The Coupling Mechanism is a nucleophylic attack by the free 5’-hydroxyl group on the 3’-phosphorous of the incoming activated monomer. For this reason, it is important to have a totally hydroxyl-free environment in the column. To ensure this, dry acetonitrile is used as the general solvent, and all the reagents and solvents are maintained in the anhydrous state. Under these conditions the coupling efficiencies are very high, thereby permitting synthesis of long oligonucleotides.

The most recently added monomer is now linked to the chain by trivalent phosphite bond. However, phosphorus linkages are more stable when the oxidation state is pentavalent, as is the case in native DNA. Therefore, the bond is oxidized in an iodine solution.

Since 1-2% of the free 5’-hydroxyl groups do not undergo reaction, unreacted chains (failure sequences) must be capped to prevent further elongation in the the next cycles. For this step, acidic anhydride and N-mehtyllimidazole are mixed to form an activated acetylating agent.

Following the capping step, the cycle of reactions is repeated, beginning with the detritylation step, until the chain elongation is complete.

Final Detritylation
If the oligonucleotide is to be purified by Oligo-Pak column methods or by Reverse Phase HPLC, the DMT group is left on the 5’-OH of the oligonucleotide and is removed only after purification. If the oligonucleotide is to be purified by gel electrophoresis or ion exchange HPLC, the oligonucleotide is detritylated at this stage.

Removal from Support and Deprotection
After the specified sequence has been assembled, the oligonucleotide must be removed (cleaved) from the support and fully deprotected prior to use.
A 90 minute room temperature treatment with ammonium hydroxide is used to cleave the oligonucleotide from the support and to deprotect the phosphorus by ί-elimination of the cyanoethyl group. A 24 hour room temperature treatment or an 8 hour 55’C treatment with ammonium hydroxide effectively removes the capping groups and the benzoyl and isobutyryl groups protecting the exocyclic amines.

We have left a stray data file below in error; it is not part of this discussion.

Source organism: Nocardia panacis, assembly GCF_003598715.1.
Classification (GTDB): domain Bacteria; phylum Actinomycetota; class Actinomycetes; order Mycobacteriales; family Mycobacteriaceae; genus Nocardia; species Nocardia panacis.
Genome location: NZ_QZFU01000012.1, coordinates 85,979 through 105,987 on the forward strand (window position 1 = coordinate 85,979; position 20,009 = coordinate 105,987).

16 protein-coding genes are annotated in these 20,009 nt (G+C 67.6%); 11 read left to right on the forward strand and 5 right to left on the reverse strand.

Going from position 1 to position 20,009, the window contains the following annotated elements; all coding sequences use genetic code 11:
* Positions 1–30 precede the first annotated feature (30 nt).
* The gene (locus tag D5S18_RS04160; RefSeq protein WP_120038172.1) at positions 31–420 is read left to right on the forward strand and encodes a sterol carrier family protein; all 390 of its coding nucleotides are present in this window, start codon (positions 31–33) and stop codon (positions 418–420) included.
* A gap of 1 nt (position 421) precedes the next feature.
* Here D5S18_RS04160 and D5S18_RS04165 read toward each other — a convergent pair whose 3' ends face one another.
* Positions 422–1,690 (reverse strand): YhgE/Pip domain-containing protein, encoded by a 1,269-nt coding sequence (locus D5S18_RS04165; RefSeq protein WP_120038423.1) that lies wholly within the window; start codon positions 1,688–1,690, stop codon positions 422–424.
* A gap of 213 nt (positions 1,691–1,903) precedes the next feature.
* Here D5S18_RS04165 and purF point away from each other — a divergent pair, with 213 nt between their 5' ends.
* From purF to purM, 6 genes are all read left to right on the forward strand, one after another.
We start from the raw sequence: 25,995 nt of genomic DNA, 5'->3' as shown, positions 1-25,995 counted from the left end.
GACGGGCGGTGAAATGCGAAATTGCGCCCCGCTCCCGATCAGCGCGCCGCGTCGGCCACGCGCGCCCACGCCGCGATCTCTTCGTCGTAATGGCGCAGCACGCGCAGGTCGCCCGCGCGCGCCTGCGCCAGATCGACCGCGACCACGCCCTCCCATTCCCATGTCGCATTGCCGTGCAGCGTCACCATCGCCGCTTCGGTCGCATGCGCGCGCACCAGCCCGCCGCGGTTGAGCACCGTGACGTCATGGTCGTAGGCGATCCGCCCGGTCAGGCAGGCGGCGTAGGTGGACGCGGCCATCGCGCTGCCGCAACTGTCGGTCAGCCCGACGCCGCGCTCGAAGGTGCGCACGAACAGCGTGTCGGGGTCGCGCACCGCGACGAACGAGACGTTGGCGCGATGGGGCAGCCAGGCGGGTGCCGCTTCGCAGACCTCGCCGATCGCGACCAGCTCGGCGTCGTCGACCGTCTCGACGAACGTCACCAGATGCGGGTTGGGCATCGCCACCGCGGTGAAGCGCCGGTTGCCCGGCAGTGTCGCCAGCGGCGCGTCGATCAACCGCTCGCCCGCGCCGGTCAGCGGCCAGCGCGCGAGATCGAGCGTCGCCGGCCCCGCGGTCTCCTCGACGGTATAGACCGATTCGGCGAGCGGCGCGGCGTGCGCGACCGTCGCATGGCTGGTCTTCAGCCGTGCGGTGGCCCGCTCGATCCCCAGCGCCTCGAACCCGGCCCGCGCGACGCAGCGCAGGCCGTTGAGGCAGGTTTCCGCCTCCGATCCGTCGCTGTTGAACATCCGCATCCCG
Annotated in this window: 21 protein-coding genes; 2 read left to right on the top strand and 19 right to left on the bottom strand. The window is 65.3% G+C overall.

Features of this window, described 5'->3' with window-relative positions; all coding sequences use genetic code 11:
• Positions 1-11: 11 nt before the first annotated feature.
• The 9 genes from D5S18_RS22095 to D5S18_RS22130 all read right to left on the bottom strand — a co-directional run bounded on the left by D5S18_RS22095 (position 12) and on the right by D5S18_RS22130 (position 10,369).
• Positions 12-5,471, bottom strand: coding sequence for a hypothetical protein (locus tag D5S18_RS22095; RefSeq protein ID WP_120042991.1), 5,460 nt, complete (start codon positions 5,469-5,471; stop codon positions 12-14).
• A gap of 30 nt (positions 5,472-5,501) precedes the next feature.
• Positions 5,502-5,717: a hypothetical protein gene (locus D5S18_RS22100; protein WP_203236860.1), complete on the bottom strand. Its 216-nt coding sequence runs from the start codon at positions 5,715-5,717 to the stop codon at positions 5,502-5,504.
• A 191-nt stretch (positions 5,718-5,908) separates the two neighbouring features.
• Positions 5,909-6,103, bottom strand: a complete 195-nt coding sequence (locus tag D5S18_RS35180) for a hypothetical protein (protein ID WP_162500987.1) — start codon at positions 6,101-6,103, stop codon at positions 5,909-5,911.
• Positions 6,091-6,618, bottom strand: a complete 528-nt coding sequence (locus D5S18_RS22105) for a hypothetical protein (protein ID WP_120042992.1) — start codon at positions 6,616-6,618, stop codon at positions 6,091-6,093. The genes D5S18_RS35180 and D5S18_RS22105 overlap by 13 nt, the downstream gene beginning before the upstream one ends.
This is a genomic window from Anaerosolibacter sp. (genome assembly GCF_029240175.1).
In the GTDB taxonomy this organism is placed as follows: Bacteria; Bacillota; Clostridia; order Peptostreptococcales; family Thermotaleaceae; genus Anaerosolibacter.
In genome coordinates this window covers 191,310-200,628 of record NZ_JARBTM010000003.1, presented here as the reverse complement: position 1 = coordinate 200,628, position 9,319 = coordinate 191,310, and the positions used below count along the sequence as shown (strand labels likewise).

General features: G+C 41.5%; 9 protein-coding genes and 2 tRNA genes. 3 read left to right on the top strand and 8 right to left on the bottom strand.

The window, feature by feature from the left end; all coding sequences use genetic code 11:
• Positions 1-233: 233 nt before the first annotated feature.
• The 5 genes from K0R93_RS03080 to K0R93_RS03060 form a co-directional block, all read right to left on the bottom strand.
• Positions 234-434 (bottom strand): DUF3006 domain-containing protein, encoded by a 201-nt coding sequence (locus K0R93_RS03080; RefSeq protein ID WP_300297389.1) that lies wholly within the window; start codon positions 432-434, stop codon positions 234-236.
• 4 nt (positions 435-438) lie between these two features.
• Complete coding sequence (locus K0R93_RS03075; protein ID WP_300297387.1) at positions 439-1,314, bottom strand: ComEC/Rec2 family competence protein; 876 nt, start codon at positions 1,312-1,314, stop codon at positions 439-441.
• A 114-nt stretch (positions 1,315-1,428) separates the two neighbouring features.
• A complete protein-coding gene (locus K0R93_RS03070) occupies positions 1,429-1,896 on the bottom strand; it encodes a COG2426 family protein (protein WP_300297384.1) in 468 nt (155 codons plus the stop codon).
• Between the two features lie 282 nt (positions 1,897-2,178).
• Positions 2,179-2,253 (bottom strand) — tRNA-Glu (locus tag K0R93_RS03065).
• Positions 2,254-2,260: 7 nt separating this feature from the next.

After cleavage/deprotection, the resulting crude mixture contains the tritylaeted product oligonucleotide, the truncated failure sequences with free 5’-hydroxyl ends, by-products of deprotection (benzamide, isobutyramide, acrylonitrile, and acetamide), and silicates from hydrolysis of the glass support.

The crude oligonucleotide product can be purified using reverse phase chromatography or by gel electrophoresis. Reverse phase purification can be either processed manually using cartridges or HPLC, both methods depend on the hydrophobic trityl group to separate the product from the failure sequences and the by-products of deprotection. Anion exchange HPLC and gel electrophoresis separate oligonucleotides by length. Normally the product is longer than the failure sequences.

Agrawal, S. (1993). Protocols for Oligonucleotides and Analogs, 20. Agrawal S. (1994). Protocols for Oligonucleotide Conjugates, 26. Beaucage, S. L. and Caruthers, M. H. (1981). Tetrahedron Lett., 22, 1859. Eckstein, F. (1991). Oligonucleotides and Analogies. Letsinger, R. L. finnan, J. L., Heavner, G. A., and Lunsford, W. B. (1975). J. Am. Chem. Soc., 97, 3278. McBride, L. J. and Caruthers, M. H. (1983). Tetrahedron Lett., 24, 245. Matteucci, M. D. and Caruthers, M. H. (1980). Tetrahedron Lett. 21, 719.